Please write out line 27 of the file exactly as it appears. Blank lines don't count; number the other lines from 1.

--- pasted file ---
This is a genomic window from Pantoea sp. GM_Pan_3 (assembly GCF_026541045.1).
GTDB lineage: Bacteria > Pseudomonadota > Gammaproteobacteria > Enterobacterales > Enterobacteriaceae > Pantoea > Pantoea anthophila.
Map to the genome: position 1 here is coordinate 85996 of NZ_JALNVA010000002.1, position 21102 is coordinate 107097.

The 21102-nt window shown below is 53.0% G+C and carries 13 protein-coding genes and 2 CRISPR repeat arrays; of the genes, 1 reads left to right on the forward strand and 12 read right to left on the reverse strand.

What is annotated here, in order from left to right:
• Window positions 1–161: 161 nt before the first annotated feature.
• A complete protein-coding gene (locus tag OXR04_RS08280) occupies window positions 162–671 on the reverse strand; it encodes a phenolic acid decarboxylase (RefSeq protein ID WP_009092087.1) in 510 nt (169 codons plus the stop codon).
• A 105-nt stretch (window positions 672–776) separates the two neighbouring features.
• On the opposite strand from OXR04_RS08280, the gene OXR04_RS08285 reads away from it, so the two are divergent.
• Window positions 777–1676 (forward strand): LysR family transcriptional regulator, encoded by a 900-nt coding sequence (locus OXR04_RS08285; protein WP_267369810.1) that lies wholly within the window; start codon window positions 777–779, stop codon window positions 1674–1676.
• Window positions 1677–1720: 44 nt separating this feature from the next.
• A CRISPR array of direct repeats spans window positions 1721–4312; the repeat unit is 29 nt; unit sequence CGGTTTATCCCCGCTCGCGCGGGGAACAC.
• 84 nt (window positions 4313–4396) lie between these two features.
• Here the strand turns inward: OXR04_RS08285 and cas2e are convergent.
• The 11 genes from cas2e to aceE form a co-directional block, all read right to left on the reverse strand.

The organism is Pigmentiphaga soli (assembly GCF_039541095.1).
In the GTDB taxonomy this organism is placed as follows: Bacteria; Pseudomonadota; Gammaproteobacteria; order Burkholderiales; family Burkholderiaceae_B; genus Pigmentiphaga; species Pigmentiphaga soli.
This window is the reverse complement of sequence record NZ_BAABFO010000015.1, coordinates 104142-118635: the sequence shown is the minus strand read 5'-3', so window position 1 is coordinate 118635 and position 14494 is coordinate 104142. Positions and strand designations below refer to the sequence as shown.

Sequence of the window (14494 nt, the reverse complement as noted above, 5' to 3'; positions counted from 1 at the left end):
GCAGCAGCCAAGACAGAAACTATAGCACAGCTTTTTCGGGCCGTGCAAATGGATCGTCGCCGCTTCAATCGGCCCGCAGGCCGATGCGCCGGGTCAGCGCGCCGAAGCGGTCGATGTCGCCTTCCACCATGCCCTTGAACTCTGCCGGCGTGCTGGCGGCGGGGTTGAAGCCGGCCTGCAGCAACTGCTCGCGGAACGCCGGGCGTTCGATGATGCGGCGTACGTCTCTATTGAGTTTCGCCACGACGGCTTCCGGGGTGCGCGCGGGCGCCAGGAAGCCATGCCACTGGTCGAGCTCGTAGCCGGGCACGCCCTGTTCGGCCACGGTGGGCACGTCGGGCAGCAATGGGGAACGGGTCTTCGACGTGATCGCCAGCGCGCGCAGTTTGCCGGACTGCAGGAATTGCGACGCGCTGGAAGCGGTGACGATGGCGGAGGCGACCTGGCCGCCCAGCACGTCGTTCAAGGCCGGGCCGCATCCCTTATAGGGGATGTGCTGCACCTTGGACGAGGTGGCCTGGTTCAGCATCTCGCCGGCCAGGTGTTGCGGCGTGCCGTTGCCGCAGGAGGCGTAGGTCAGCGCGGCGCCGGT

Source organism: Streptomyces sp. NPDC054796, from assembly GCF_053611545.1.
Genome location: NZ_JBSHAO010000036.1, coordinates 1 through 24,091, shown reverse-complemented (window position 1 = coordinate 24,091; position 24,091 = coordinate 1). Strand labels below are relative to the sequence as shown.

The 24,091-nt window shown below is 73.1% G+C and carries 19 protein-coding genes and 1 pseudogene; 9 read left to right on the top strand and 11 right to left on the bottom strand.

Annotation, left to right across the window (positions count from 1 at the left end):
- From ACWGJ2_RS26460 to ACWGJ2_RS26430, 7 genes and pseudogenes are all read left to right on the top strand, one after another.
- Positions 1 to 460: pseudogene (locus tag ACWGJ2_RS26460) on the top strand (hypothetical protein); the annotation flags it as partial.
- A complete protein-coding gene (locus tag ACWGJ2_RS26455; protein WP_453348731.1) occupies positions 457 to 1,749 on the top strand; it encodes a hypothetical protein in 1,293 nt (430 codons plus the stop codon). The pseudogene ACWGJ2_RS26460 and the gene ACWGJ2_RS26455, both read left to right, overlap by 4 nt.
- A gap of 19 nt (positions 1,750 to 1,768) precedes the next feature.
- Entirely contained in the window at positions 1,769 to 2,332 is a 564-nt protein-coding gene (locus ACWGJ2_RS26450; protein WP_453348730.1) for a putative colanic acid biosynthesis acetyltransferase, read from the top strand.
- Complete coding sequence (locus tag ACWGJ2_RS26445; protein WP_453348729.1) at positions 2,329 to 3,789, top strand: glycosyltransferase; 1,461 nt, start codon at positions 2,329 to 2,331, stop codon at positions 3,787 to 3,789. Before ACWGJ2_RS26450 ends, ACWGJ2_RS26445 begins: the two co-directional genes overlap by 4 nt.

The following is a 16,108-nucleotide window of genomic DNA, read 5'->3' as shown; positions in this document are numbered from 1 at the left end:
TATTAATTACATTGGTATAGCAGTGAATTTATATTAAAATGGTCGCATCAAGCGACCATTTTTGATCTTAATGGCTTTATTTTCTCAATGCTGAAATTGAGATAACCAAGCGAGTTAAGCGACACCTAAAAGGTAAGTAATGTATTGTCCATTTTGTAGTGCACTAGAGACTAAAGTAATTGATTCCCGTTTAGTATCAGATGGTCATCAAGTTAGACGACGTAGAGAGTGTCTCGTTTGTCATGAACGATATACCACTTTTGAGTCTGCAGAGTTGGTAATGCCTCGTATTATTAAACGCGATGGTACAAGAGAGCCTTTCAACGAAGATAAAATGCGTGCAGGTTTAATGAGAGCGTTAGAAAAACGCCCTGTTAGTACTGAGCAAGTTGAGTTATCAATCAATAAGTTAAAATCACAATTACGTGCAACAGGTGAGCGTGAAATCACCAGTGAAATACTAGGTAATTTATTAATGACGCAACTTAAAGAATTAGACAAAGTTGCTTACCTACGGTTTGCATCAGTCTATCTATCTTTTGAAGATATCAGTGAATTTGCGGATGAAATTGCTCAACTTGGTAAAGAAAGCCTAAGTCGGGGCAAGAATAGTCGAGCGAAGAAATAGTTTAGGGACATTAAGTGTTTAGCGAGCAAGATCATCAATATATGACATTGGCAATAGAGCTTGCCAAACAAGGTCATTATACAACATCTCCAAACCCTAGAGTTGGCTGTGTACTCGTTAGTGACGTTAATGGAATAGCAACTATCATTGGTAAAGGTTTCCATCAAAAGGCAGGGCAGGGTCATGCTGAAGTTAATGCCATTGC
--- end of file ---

- A complete protein-coding gene (locus tag ACWGJ2_RS26455; protein WP_453348731.1) occupies positions 457 to 1,749 on the top strand; it encodes a hypothetical protein in 1,293 nt (430 codons plus the stop codon). The pseudogene ACWGJ2_RS26460 and the gene ACWGJ2_RS26455, both read left to right, overlap by 4 nt.